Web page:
ReelBob: ‘The Birth of a Nation’
By Bob Bloom
“The Birth of a Nation” is a powerful film, made more so within the nation’s current racial and political climate.
The film’s title is taken from D.W. Griffith’s 1915 classic, considered Hollywood’s first epic motion picture. That film, which dealt with two families during the Civil War and Reconstruction, has been criticized for its stereotypical portrayals of blacks (most portrayed by white actors in blackface) and its heroic representation of the Ku Klux Klan.
This “Birth of a Nation” tells the story of a little known slave rebellion led by Nat Turner in Southampton, Va., in 1831. That revolt lasted just two days, during which Turner and his followers killed between 50 and 60 members of slaveholding families, including women and children.
The movie stars Nate Parker, who also produced, directed, wrote the screenplay and co-wrote the story with his Penn State University friend, Jean McGianni Celestin.
The feature, “based on true events,” details Turner’s life from childhood through his slow evolution from slave and fledging preacher to defiant leader, who believes he was doing the work of God by staging his uprising.
The film is not set among the grandeur of the fabulous plantations seen in such films as “Gone With the Wind” or even “12 Years a Slave.”
The slaveholders in Turner’s orbit are landowner-farmers struggling to stay afloat and earn as much profit as possible through the use of enslaved black men, women and children.
“The Birth of a Nation” offers three depictions of white owners: humane but condescending, as portrayed by Penelope Ann Miller’s Mrs. Turner who teaches Nat to read — but only from the Bible; her son, Armie Hammer’s alcoholic Sam Turner who mostly treats his chattel fairly, unless it benefits him financially or economically to do otherwise; and Jackie Earle Haley’s Raymond Cobb, a brutal slave catcher who looks upon blacks as inferior and treats them as animals rather than people.
Haley’s portrayal is the most cartoonish in the movie and one of its main flaws.
The film succeeds and impresses in showing Turner’s realization of how this oppressive and cruel system continually degrades himself and other blacks.
When Sam Turner, to make money, takes Nat around to other farms and small plantations to preach and mollify the slaves that work them, Nat sees the indignities heaped upon these unfortunates.
At one farm, an owner uses a chisel to knock out the front teeth of a chained slave who refuses to eat in order to feed him. At another, he sees a little white girl leading a black girl about the same age on a leash.
The final straw for Nat Turner is the brutalization of his wife, Cherry (Aja Naomi King), who strayed too far from her master’s plantation to fill a bucket with water.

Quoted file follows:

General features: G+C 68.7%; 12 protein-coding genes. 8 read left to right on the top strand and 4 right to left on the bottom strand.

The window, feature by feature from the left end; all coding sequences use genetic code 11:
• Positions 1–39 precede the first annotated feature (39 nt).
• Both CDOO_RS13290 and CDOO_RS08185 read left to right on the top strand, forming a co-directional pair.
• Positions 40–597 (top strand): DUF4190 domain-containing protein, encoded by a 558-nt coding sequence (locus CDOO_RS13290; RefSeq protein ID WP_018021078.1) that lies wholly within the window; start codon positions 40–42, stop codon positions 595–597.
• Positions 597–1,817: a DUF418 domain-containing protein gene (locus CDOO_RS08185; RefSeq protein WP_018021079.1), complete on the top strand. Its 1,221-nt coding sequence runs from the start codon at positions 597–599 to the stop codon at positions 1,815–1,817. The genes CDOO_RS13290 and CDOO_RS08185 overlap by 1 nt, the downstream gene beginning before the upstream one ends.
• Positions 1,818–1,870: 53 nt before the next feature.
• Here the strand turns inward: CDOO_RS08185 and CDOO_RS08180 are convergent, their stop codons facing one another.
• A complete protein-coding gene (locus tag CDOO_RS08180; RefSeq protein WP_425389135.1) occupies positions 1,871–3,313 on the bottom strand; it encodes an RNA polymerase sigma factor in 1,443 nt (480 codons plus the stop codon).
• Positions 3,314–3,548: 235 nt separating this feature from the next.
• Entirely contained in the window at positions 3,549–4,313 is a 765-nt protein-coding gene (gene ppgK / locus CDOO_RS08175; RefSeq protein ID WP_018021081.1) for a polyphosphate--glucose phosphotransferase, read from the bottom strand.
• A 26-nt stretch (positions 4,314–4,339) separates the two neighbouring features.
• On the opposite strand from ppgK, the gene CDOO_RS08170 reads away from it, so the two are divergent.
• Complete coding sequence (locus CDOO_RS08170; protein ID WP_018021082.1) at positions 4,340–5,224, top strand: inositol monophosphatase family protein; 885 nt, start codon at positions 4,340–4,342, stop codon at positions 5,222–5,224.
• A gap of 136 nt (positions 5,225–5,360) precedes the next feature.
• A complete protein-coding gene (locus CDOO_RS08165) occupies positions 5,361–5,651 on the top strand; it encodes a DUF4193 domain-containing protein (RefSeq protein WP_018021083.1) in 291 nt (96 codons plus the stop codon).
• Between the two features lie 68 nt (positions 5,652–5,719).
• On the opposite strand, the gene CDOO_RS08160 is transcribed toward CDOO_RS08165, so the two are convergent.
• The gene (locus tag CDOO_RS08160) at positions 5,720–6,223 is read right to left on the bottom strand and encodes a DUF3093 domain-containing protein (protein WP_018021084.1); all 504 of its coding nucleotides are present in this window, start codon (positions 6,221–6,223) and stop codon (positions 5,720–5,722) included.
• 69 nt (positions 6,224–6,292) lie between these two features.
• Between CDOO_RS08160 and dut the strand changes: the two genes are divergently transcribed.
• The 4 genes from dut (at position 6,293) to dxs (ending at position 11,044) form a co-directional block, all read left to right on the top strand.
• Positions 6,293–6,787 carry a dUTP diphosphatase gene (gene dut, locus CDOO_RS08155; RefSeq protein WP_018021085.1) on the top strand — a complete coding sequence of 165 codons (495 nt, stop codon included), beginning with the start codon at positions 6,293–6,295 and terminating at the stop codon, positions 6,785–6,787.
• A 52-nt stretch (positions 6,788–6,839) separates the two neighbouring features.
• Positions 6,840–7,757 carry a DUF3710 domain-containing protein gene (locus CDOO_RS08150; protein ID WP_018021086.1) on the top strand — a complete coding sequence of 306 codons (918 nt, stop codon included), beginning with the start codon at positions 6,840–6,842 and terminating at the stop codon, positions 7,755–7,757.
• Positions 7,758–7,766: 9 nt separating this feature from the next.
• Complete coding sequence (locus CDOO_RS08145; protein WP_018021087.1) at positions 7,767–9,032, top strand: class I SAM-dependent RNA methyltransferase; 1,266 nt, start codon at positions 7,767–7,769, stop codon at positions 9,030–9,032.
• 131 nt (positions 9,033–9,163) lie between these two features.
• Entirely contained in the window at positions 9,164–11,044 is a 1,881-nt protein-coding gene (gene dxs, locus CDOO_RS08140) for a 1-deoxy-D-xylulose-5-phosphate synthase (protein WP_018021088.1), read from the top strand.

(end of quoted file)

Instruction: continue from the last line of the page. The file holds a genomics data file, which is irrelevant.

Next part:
Turner sees his rebellion as a righteous cause, quoting Scripture to defend his actions.
He explains to his followers that he was taught to preach the biblical passages that focus on submission; now, he is reading passages that denounce slavery and advocate rising up against oppression.
“The Birth of a Nation” is a remarkable movie for many reasons. One is the restraint Parker uses during the insurrection. He could have been exploitative, graphically showing the killings. Instead, most take place off-camera or are depicted in a manner that is brutal, but not graphic.
Many sequences resonate, but none is as telling — or relatable to society today — as the one after the failed rebellion when Turner is on the run. He furtively makes contact with Cherry, who tells him that his actions have raised the fears of whites, and as a result, they are killing people “for no reason but being black.”
Parker’s vision owes much to films such as “Spartacus” and “Gladiator,” more than “12 Years a Slave” or “Roots.”
It is a movie that — for outside reasons — is courting controversy. But that is just noise viewers should deflect because of the command that Parker brings to his subject.
“The Birth of a Nation” is a fierce and furious depiction of one of the dark periods in American history that most citizens would like to forget and feel uncomfortable about dredging up.
Unfortunately, at times, to move ahead we need to look back. And that is what Parker’s movie is urging us to do.
“The Birth of a Nation” may bring some to tears, and others may feel angry. Yet, its most important contribution will be to make us all think.
Bob Bloom is a member of the Indiana Film Journalists Association. His reviews appear at ReelBob (reelbob.com) and Rottentomatoes (www.rottentomatoes.com). He also reviews Blu-rays and DVDs. He can be reached by email at firstname.lastname@example.org or on Twitter @ReelBobBloom.
THE BIRTH OF A NATION
3½ stars out of 4
(R), disturbing violent content, brief nudity